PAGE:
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In PowerPoint 2010 New Features, David Diskin explores the latest version of Microsoft's presentation software. This course covers themes and transitions, the ability to add equations and over forty new SmartArt diagrams to presentations, new photo retouching and video editing features, and new ways to collaborate and share presentations across the Internet. Exercise files accompany the course.
If you've been using PowerPoint 2007, then you will right at home with Microsoft's newest release. Aside from the Backstage view discussed earlier, there aren't many changes to the Ribbon. As we navigate through the Home Tab, you will see that the Paste command is probably the first thing that you will notice that's changed. We are going to go over this Paste command in just a little bit. Let's see what else has changed, though. What was the Animations tab has now been split into the Transitions and Animations tab. By splitting these on the two different tabs, we know how a far greater control and more options to control the transitions and animations available to us in our presentation.
Going back to the Insert tab, there is a new feature called Screenshot, which allows you to capture screen image and insert it into your presentation. When we have a picture selected, just as before, the Picture Tools Format tab appears, and you will see that there are some new commands available to us as well here. We will discuss Corrections, Color, Artistic Effects, and the new Remove Background tool, which can take a background right out of an image, as you can see here. And finally, if we have a video or audio selected, you will see that PowerPoint gives us much-needed tools to control the format and playback of that video or audio file.
Another improvement made to the Ribbon is the ability to customize the Ribbon, including the tabs, groups and individual buttons. In fact, you can even create your own tab. Watch as I right-click anywhere on the Ribbon and access the Customize the Ribbon option. The left-hand side of this dialog box includes every single command available to PowerPoint. Shown here are Popular Commands, but if I pull down the Option menu, I can choose from Commands Not currently displayed, All Commands, or even a list of macros that I have created.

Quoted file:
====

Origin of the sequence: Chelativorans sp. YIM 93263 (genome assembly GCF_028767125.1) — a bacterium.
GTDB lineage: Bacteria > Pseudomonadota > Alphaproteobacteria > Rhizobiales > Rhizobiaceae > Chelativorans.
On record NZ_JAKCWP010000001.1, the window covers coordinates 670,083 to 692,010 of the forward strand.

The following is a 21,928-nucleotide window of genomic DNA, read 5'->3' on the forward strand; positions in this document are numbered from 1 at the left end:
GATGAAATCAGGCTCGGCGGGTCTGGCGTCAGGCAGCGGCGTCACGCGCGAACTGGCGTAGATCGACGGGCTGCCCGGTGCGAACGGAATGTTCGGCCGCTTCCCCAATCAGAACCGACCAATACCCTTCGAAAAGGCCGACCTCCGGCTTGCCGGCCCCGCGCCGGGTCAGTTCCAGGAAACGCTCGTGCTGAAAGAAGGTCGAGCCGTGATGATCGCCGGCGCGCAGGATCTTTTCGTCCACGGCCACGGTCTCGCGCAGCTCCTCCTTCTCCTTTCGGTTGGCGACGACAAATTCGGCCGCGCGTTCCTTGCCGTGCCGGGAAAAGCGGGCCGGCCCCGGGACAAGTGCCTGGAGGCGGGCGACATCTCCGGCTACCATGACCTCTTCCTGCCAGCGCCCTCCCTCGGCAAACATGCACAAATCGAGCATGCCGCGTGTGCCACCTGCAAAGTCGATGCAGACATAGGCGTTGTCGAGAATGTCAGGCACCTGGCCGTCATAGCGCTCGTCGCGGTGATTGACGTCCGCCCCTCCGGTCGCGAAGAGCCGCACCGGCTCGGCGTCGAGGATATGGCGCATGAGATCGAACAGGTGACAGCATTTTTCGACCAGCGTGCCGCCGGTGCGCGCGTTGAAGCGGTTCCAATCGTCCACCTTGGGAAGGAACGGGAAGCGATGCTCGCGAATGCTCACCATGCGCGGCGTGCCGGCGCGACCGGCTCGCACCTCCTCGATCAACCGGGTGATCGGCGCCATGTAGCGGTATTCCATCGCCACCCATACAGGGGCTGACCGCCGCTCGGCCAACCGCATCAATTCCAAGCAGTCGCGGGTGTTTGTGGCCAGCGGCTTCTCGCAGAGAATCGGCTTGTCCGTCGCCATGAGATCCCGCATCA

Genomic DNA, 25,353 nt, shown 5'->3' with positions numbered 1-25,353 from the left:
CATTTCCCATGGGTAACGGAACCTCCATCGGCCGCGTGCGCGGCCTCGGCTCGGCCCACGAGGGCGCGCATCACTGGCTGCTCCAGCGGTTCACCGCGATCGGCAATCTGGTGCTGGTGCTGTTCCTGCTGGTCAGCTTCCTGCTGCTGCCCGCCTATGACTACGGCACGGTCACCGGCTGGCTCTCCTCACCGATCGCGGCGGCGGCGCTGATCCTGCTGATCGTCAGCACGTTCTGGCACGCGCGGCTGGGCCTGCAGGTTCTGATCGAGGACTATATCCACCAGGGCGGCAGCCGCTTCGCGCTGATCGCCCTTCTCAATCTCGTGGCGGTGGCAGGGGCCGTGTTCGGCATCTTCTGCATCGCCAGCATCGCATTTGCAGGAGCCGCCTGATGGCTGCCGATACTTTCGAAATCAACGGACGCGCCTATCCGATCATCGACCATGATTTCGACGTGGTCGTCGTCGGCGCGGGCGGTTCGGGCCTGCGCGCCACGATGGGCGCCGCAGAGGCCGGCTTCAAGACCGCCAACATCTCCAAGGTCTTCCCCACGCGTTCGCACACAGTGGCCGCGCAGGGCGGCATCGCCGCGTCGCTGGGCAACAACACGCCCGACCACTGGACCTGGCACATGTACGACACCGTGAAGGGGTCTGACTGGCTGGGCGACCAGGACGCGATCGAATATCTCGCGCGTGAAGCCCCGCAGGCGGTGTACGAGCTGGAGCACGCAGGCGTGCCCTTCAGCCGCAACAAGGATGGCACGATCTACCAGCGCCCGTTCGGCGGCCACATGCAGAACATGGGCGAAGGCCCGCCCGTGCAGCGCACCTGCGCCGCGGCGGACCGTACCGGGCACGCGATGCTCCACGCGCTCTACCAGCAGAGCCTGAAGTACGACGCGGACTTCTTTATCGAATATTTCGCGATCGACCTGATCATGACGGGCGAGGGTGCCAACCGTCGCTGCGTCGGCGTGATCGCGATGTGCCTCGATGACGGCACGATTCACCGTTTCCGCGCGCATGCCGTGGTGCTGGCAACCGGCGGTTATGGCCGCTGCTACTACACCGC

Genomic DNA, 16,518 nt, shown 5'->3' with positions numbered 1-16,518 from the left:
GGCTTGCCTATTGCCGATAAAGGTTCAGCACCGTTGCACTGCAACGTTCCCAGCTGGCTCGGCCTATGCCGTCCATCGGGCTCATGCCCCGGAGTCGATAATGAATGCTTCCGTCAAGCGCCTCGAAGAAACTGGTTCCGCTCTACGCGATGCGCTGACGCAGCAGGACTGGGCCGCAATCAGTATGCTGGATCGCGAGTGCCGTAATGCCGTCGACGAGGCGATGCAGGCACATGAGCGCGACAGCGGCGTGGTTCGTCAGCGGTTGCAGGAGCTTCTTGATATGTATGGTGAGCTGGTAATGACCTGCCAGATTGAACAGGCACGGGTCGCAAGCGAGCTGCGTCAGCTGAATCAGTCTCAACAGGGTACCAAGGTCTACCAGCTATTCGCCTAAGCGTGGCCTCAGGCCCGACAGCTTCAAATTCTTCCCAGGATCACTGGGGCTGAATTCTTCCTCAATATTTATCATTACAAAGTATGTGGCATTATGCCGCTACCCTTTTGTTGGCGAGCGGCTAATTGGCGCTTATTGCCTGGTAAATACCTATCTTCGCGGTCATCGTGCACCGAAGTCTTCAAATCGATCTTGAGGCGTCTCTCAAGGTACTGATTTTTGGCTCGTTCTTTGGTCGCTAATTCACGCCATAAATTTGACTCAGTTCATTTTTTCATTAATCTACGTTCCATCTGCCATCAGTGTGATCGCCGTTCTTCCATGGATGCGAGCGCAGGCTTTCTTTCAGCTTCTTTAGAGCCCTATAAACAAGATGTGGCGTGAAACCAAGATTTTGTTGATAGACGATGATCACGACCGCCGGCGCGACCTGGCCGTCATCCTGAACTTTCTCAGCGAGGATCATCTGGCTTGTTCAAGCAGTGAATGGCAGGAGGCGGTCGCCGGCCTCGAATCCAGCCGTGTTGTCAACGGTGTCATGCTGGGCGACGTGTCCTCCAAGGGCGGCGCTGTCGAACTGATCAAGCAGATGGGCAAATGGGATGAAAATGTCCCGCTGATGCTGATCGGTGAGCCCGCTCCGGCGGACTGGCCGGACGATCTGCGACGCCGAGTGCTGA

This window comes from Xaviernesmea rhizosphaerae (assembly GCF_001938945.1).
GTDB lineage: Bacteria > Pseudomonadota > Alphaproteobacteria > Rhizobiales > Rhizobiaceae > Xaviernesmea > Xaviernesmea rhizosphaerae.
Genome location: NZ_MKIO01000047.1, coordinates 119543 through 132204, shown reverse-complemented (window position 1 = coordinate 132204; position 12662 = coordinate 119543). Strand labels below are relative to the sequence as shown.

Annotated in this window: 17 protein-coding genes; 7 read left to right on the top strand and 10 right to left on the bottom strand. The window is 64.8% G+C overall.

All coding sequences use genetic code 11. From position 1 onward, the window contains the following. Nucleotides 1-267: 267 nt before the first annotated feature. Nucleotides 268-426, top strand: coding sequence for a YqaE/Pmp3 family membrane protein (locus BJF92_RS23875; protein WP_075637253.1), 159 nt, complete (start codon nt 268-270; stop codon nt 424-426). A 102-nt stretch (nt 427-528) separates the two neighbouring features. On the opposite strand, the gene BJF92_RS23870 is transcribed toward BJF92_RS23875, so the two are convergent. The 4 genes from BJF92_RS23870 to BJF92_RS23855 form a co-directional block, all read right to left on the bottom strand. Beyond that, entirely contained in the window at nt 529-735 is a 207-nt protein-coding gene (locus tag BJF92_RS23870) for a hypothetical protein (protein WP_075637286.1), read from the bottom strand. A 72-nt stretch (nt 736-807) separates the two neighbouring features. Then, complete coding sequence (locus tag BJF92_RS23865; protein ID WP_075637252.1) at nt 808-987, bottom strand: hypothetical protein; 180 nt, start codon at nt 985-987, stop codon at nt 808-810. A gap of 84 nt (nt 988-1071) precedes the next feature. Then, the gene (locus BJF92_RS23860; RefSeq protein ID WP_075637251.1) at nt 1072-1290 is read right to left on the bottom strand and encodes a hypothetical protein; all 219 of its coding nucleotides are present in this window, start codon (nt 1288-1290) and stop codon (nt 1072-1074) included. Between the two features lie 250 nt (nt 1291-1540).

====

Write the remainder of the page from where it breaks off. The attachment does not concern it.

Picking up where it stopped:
The right-hand side of the dialog box includes the commands currently displayed on the Ribbon. From the bottom, I can create a new tab, a new group, or rename something that's already there. Watch as I create a brand-new tab. I will click New Tab, give it a name, and now I will add some commands, including Font, Font Size, Open, and Save. I will break down my new commands into smaller groups, such as my Formatting group, and create a new group called Document Management.
I will move Open and Save into those new groups, and now with my New Tab ready to go I will hit OK. As you can see on the Ribbon, I now have David's New Tab, with the commands I asked for: changing the font, changing the size, Open and Save. As you can see, accessing PowerPoint's features has become even easier with this release, and the ability to customize your Ribbon is the one that users of Office 2007 will surely enjoy.
Keep watching and you will see the new features put to use to create a compelling presentation.
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